If you’ve ever watched a movie on Netflix, YouTube, or some other streaming service, you might notice that any time there’s a rainy scene, the video quality completely falls apart. Even if you’re streaming over the best internet connection, the video will look like crap. This happens because all video streams are compressed, and particles like rain, snow, and confetti completely destroy compressed streams.
How Modern Video Is Compressed to Fit Bitrate Limitations
To understand why rain and other particles can mess up a video quality, we need to understand how bitrate works. A video’s bitrate is, to oversimplify, the amount of data that a video can pass through, measured in bits per second. You can think of it like how wide a water pipe is. The smaller the pipe, the less water you can push through at a time. The wider the pipe, the more water you can let through. Videos are similar: the higher the bitrate, the more data a video can display per second, which means more detail and better picture clarity.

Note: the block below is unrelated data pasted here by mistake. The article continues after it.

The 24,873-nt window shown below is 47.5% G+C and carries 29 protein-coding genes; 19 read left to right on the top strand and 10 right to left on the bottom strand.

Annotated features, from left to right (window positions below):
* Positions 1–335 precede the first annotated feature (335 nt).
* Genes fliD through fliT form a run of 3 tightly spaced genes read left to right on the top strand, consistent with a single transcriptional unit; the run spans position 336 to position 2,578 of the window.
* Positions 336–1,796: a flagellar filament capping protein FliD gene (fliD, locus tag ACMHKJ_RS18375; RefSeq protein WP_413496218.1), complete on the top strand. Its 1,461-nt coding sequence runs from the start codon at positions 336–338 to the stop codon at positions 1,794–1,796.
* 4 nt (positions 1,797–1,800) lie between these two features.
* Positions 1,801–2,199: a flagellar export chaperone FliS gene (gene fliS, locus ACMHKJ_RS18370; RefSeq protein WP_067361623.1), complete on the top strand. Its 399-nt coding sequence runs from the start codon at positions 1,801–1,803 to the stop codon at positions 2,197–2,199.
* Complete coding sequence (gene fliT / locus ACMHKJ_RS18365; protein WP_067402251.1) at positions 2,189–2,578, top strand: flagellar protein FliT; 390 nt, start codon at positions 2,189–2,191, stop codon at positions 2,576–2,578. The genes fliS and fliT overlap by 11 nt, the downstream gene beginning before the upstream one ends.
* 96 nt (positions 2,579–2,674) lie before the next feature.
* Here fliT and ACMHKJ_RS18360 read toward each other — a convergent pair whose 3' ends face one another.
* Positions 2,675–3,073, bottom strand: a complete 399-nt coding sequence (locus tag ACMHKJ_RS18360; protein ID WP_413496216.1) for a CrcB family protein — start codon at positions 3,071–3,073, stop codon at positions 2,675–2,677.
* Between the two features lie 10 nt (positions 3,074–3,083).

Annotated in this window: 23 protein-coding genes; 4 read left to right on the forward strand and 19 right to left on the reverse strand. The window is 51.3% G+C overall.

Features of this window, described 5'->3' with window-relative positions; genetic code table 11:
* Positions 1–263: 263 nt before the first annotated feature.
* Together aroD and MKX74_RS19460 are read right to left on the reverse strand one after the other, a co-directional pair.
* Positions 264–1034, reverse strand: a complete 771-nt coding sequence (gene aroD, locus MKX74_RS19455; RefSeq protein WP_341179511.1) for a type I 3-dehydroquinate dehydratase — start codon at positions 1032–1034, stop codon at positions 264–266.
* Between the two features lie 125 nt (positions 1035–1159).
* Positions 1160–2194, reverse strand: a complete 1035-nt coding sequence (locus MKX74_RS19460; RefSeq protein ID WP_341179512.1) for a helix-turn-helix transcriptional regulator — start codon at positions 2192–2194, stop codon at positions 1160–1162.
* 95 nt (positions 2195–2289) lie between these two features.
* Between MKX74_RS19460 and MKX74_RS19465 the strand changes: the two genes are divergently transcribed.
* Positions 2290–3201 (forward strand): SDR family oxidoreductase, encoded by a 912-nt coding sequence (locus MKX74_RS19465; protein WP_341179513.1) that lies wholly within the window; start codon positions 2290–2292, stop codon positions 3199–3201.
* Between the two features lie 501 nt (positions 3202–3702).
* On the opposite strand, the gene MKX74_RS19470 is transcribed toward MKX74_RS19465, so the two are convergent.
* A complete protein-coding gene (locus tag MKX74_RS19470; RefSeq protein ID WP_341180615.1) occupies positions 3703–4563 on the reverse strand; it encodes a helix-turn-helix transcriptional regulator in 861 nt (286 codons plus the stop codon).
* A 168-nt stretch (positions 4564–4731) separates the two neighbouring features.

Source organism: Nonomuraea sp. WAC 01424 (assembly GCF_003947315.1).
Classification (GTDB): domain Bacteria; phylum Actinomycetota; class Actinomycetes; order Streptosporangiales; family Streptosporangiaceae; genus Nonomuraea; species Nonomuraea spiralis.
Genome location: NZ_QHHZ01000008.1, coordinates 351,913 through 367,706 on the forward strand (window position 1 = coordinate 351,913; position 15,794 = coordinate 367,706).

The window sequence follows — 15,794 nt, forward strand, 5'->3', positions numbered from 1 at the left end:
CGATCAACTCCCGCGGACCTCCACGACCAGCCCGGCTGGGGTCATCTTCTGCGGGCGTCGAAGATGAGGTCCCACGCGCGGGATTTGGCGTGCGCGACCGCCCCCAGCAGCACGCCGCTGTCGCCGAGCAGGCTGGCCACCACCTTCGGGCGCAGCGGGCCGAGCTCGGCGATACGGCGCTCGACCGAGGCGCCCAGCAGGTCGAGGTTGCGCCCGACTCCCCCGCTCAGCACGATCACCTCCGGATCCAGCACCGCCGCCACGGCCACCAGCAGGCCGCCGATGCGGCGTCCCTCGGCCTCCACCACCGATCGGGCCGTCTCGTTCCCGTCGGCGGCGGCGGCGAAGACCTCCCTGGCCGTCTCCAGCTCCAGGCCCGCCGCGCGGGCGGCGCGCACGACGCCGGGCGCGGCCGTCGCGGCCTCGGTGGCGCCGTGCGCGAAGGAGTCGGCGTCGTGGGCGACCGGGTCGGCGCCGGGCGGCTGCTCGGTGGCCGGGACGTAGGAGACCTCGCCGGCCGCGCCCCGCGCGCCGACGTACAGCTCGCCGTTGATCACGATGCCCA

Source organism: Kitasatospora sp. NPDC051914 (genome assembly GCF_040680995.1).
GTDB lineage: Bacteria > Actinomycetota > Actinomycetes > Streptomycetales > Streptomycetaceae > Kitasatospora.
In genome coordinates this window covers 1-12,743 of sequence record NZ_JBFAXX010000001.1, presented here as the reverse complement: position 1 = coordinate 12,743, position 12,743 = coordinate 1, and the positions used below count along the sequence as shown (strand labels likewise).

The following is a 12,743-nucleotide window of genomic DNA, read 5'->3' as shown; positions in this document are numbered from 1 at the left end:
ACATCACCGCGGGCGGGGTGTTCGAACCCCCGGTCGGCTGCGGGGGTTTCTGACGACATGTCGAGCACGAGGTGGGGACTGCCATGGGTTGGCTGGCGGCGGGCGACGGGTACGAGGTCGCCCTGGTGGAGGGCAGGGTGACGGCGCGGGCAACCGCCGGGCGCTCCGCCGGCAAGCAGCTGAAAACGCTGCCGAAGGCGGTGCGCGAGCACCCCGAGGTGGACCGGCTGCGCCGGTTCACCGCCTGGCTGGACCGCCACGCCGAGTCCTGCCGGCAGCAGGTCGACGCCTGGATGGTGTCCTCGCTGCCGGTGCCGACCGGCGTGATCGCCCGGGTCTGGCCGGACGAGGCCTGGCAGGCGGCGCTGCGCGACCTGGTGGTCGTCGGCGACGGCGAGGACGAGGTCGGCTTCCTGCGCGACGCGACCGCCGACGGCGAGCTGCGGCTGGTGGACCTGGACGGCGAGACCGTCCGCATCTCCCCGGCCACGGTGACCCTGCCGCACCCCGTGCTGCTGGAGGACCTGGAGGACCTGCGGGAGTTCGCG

In the world of HD and now 4K television, that limitation can become a problem. Most video you see is compressed in some way. If you were to watch a completely uncompressed HD video, it would have a bitrate of 2.98 gigabits per second. 4K video is even worse, with an uncompressed bitrate of 1.67 terabytes per second. Not bits. Bytes. That’s more data than the fastest internet connection in the world can handle.